Interior officials found in contempt

Finding them "unfit trustee-delegates," a federal judge held Interior Department Secretary Gale Norton and Assistant Secretary for Indian Affairs Neal McCaleb in civil contempt today.

"The agency has indisputably proven to the court, Congress and the individual Indian beneficiaries that it is either unwilling or unable to administer competently the [Individual Indian Money (IIM)] trust," U.S. District Judge Royce Lamberth wrote in a 267-page opinion. "Worse yet, the department has now undeniably shown that it can no longer be trusted to state accurately the status of its trust reform efforts."

Norton and McCaleb committed four counts of fraud and one of litigation misconduct for a range of actions that include making false and misleading statements about computer security for IIM data, Lamberth concluded.

Interior has leased American Indian-owned properties and processed revenue earned from farming and drilling for more than 100 years. A group of beneficiaries, led by Elouise Cobell, filed a class-action lawsuit in 1996, claiming poor bookkeeping has prevented landowners and their descendants from determining their account balances. The plaintiffs estimate as much as $10 billion in lost or missing funds and have asked the court to place the trust in receivership out of the department's control.

Although he didn't appoint a receiver, Lamberth paved the way for that action by finding it constitutionally permissible, plaintiffs said. He ordered Norton and McCaleb to cover the Cobell class' legal fees and to submit a plan for fixing the trust system in January.

"Clearly, they ought not to be trusted in either administrating the IIM trust competently or reporting accurately," they said in a statement today. "The court has set the foundation for proper resolution."

Meanwhile, officials at the Interior and Justice departments maintain that Interior "has worked very hard over the past 18 months to improve the trust management system and will continue to do so," according to a joint statement issued this afternoon.

"Justice does not believe that the facts of this case or the applicable law justify a finding of contempt," said Robert McCallum Jr., assistant attorney general of the department's civil division. "We disagree with the court's decision and are evaluating it to consider all of the options for appeal."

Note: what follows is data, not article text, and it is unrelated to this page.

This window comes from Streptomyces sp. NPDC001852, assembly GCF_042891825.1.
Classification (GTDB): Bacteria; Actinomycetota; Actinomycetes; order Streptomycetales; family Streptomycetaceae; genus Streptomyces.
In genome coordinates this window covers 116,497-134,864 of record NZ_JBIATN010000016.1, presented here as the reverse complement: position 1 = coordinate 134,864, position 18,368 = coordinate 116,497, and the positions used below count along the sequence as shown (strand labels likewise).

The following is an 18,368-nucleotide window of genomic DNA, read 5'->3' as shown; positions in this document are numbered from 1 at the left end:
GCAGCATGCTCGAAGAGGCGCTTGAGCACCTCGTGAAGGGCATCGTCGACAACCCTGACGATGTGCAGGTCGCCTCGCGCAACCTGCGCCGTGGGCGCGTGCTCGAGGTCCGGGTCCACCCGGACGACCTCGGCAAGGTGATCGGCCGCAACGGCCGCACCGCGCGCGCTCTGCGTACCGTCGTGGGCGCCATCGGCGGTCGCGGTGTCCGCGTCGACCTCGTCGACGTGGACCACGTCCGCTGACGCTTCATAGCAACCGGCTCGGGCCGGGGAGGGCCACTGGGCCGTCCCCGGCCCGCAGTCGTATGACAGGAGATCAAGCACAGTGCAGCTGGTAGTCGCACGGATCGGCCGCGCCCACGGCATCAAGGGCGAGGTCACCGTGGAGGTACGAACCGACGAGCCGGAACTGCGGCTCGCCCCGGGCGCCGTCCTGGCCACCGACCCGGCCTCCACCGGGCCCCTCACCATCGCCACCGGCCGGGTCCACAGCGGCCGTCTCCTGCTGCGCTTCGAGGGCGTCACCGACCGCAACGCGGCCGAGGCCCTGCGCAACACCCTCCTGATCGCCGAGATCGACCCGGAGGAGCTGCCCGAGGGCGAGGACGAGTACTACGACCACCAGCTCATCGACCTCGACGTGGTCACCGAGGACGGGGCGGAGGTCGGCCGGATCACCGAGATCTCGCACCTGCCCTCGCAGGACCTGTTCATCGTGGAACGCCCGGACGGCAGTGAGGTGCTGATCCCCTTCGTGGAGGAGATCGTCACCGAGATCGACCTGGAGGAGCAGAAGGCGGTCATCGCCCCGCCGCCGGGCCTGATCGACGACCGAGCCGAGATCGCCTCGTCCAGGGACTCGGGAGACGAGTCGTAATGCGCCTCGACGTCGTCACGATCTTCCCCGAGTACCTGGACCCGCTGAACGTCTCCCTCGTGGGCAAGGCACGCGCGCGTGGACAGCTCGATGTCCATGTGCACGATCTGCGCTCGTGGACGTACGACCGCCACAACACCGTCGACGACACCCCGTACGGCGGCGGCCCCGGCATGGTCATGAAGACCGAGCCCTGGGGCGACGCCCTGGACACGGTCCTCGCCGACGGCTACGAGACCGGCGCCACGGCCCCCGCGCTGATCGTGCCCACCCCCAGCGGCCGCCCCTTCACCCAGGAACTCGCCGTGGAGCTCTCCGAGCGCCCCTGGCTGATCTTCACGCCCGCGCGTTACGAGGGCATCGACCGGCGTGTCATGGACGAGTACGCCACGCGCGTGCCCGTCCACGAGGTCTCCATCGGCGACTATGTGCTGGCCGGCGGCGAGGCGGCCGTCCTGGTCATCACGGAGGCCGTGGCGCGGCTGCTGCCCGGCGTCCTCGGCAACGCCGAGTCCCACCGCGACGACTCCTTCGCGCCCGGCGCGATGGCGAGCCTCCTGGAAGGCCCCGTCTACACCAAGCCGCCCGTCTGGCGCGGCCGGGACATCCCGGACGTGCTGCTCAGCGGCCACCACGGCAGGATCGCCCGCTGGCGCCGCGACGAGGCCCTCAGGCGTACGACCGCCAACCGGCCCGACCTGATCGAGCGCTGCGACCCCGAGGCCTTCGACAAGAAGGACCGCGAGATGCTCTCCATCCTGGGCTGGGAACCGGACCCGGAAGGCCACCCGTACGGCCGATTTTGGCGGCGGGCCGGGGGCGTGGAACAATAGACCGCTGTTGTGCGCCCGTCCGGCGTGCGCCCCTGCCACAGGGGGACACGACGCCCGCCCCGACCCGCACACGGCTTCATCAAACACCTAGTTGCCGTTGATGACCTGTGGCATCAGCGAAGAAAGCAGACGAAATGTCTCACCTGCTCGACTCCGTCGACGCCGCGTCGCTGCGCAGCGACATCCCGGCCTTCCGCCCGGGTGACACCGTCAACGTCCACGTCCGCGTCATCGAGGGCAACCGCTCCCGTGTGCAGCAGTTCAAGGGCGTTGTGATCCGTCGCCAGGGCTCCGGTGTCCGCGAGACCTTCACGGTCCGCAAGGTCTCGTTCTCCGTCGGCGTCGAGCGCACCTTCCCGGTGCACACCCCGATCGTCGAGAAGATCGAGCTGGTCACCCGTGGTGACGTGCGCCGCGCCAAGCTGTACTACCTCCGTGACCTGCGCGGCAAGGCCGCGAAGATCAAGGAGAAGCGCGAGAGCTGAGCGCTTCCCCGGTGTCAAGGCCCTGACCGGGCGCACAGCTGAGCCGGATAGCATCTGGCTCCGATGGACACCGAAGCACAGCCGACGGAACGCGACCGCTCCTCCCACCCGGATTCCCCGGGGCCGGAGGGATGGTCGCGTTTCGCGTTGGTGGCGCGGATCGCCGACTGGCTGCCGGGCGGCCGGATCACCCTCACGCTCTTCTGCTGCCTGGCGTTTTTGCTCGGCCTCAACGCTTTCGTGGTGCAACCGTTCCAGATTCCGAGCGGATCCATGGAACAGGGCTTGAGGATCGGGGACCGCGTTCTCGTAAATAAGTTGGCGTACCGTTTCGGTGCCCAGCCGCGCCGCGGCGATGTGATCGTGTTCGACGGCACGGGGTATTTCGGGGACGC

Lamberth has expressed frustration with the department throughout the case. In 1999 he held then-Secretary Bruce Babbitt, then-Assistant Secretary for Indian Affairs Kevin Grover and then-Secretary of the Treasury Department Robert Rubin in civil contempt.

The situation didn't improve.

In December, he ordered Interior to disconnect from the Internet to protect data maintained under its Trust Asset and Accounting Management System (TAAMS). Some of the department remains offline and, subsequently, under his watch.

TAAMS -- originally deployed in 2000 by Babbitt -- was designed to replace two of the department's legacy systems: the Land Records Information System, which tracks such data as land ownership, and the Integrated Records Management System. IRMS holds a wide variety of data, including information on oil and gas leases and royalties, and is used to distribute royalty payments to more than 300,000 American Indians.

Even before Interior began attempting to intertwine the old and new systems, however, the General Accounting Office predicted trouble.

"According to Interior, [these] two mainframe-based systems are not integrated, have no electronic interfaces and duplicate much of the same information," GAO officials reported to Congress in September 2000. Moreover, "the accuracy, availability and completeness of trust fund records has been a long-standing problem. Tens of thousands of records on trust fund accounts, for example, contain incorrect addresses for the account holders or lack Social Security or taxpayer identification numbers."

That "long-standing" nature prompted some politicians to come to Norton's defense.

"On days like this, it's important to note that the mishandling of Indian trust funds dates back two centuries; Secretary Norton has been in office less than two years," Rep. J.D. Hayworth (R-Ariz.), co-chairman of the Congressional Native American Caucus, said in a statement today. "She deserves commendation, not contempt, for the commitment and energy she has brought to bear on this problem and for the real results she has achieved."

In recent months, Norton had killed her proposal to consolidate trust fund duties into a new agency -- after the plan was panned throughout Indian country -- and instead began working to hash out a new solution with a joint Interior/tribal task force. Those discussions, however, disintegrated as both parties came to an impasse over standards for management, according to the National Congress of American Indians.

"Trust reform is a complex undertaking," Interior and Justice officials said in their joint statement. "This administration has done more to fix a very broken trust management system than any previous administration in history.

The next phase of the trial will begin May 1.


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